Here is the analogue. Imagine the Bank of Canada is sets real interest rate at 0% (O.K. you do not need to imagine they are already there and have been for some time; negative in fact). So you are pushing on a string: your are out of ammo. Replacement rates work the same way. Once they have been pushed so low any further decreases deliver infinitesimally less effect on the NAIRU. Stephen forgets his ilk already won that war. But like a good soldier fighting the last war he needs to ring the bell again!

Fine, old wars and instincts die hard.

But here is the really shrill part of Stephens logic. Abolishing EI and welfare would not lower the NAIRU under present conditions. We are demand constrained. We only become supply constrained on the labour supply side of things if and only if according to accepted wisdom if high unemployment persists for too long: i.e., hysteresis kicks in (you know the idea that Wayne Gretzky forgets how to pass and shoot hockey pucks after a year).

Yep I am willing to swallow all that bullshit and I still can’t get to Gordon. Hey it is an inside job I am pulling here.

Re-focussed. If you killed EI and social assistance right now, the consequences would be devastating. Demand would plummet by the equivalent value of payments, business would register the defective demand through declining inventories and decreased investment and prices would begin a deflationary death dance. True the NAIRU would be heading south: -4 or 6%% anybody? BUT so what? The recorded unemployment rate would go to 14-20% and if we accept that skills are like lettuce those figures would become persistent and the tax base totally eroded. Now if Stephen Gordon thinks that is a cheap solution to the NAIRU then I can only conclude that he has joined the ranks of the, what was the phrase he used?, ohh yes: “not belonging to the evidence based community”

*The name of the innocent was changed to protect the innocent.
**Take a political theory course if you do not know what a liberal in the political theory or original sense of the word means.

The Anatomy of a Middle Class Shakedown: Quebec Budget

In my last post on the Quebec budget I focussed in the regressiveness of the of the 2010-1011 budget vis-a-vis working poor families. There it was demonstrated that the budget was regressive in that some working poor families and individuals would actually face an increase in their taxes even after the Orwellian named Quebec Solidarity Tax Credit (QSTC) was taken into account. Today I want to focus on the regressive nature of the budget as it applies to the middle class.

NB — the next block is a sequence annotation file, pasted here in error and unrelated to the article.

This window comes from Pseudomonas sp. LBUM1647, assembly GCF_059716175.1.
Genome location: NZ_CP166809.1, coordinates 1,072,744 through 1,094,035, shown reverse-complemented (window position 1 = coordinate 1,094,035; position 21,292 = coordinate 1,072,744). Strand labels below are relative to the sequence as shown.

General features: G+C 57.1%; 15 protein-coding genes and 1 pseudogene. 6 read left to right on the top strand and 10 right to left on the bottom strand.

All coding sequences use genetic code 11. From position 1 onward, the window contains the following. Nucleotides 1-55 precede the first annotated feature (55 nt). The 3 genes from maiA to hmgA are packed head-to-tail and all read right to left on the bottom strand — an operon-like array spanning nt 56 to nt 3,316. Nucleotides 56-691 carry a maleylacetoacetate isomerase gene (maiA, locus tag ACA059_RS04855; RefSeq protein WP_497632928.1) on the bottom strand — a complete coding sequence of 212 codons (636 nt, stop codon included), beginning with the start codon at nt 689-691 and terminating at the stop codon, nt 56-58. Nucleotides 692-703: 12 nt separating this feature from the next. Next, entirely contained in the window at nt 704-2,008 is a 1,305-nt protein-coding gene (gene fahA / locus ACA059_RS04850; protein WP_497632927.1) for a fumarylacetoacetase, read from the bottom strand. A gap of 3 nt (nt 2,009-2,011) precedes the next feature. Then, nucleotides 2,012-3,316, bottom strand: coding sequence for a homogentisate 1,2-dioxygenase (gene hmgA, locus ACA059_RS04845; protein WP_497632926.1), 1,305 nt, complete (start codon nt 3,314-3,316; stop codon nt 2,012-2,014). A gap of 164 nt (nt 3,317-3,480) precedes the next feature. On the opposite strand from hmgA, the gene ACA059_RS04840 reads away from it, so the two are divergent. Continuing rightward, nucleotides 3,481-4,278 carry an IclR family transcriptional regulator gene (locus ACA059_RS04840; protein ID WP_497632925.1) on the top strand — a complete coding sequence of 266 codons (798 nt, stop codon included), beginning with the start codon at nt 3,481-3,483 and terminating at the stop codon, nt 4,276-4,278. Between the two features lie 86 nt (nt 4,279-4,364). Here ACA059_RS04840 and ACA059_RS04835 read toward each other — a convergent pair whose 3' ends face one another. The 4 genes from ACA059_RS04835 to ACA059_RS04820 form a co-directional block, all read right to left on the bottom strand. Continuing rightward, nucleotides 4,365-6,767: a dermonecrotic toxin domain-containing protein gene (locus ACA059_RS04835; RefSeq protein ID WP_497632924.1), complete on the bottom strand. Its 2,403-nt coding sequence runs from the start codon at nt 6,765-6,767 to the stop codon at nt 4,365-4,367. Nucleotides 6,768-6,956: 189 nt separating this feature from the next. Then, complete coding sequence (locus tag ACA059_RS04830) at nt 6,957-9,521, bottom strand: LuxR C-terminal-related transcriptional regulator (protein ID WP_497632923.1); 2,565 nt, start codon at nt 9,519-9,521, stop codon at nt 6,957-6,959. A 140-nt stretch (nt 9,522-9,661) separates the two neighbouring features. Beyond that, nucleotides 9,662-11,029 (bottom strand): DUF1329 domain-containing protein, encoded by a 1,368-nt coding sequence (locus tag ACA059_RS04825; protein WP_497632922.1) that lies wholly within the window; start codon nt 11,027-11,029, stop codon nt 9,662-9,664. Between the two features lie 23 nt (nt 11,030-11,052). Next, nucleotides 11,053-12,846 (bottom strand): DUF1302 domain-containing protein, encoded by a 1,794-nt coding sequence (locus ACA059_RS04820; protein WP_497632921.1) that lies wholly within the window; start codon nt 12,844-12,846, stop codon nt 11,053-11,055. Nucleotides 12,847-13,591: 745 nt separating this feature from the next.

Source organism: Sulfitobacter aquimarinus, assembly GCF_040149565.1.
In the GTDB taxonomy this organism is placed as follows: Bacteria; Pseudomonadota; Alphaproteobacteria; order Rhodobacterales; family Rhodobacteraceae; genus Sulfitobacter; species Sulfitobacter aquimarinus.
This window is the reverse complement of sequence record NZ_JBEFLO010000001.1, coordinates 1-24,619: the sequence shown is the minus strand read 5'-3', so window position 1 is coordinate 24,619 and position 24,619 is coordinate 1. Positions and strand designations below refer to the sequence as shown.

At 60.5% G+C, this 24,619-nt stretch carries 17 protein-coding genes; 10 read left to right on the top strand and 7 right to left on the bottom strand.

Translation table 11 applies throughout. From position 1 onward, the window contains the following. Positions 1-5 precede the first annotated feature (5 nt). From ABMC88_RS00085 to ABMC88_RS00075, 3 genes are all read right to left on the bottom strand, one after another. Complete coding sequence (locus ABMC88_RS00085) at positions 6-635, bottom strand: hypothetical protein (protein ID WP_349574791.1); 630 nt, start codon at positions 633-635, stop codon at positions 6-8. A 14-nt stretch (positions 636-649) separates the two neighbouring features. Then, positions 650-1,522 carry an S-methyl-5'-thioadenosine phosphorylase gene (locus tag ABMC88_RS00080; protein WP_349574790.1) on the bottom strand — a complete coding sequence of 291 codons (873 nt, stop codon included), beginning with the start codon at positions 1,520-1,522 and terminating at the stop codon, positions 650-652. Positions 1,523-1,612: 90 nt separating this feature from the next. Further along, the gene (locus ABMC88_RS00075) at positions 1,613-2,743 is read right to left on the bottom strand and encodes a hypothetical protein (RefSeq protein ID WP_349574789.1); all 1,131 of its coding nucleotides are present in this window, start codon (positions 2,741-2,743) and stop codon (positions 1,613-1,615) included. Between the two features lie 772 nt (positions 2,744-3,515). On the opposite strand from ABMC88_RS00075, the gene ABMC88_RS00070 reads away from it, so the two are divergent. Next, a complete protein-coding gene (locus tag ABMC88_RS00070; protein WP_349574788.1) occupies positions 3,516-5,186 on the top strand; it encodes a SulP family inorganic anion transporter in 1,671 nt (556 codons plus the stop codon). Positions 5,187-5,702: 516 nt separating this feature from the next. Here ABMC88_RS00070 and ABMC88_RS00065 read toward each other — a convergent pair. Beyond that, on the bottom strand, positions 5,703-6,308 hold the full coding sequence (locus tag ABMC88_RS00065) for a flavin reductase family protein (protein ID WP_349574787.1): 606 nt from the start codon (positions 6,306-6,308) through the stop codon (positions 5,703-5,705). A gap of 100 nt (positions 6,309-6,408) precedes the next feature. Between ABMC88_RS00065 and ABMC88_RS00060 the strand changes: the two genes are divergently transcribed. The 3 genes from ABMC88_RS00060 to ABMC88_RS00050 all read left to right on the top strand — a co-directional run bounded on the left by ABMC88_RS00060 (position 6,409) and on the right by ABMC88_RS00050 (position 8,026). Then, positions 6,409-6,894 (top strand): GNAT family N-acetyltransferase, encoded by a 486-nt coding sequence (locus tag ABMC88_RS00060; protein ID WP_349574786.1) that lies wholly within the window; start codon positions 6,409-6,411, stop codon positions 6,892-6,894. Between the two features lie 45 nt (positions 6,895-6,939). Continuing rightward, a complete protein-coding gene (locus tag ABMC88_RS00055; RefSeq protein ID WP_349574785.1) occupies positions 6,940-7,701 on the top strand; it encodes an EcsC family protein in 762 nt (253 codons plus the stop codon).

One of the striking things about the tax increases in the last budget is the degree to which (for those families above a minimum wage income) the budget is progressive to the 60,000$. It is progressive in the sense that as income increases so too does the percentage of new taxes as a share of income. However, after 60,000 the new taxes go regressive with those earning above 60,000 paying a smaller amount of taxes as a share of their income. As the graph clearly shows, a family of four with an income of 60,000 will pay almost 1% more tax as a share of their income whereas a family with an income of 125,000 will pay 0.6% more tax as a share of their income.

The reason for this is explained by three factors. First almost all the taxes announced were regressive, that is, individuals pay the same rate regardless of income. Second, the 200$ health premium is not phased in. Third, nor is there a smooth phase out of progressive tax credits and transfers. The result is, well, the graph below.


(Click on image to enlarge)

For single individuals the situation is even more weird. As the graph below illustrates the budget re-enforces what can only be described as an economic basket case when it comes to taxing single individuals in Quebec. Between 10,000 and 15,000, thanks to the QSTC the budget is progressive. But because of its ham fisted implementation and the three points outlined above the taxes are regressive from 15,000 to 40,000. The result is that those earning 40,000 will pay less taxes as a share of their income than someone making less than minimum wage! Then the trend goes progressive between 40 and 50,000. At which point the tax trend goes permanently regressive with someone making 125,000 a year paying a lower percent of the new taxes as a share of income than someone making 50,000.


This budget is what many economists have called an adult budget and an efficient budget. Professionals in illegal lines would probably characterise this budget as an efficient shakedown.

As is by now well known one of the stories of globalisation is a polarizing of income with those in the top of the income distribution pulling away from the middle class. In turn, the top half of the middle class has been doing quite well (a post on that later) while the bottom half of the middle class has been subjected to stagnant or decreasing incomes. What this budget does is reinforce the in-egalitarian distribution of market incomes.

To be clear the plaint here is not that raising taxes is necessarily a bad thing: quality public services cost money. The question here is over the distribution of the tax burden. By refusing to use the progressive income tax system and instead rely on a hodge-podge of user fees and consumption taxes the government has chosen to let those towards the top of the income distribution shoulder a smaller percent of the burden.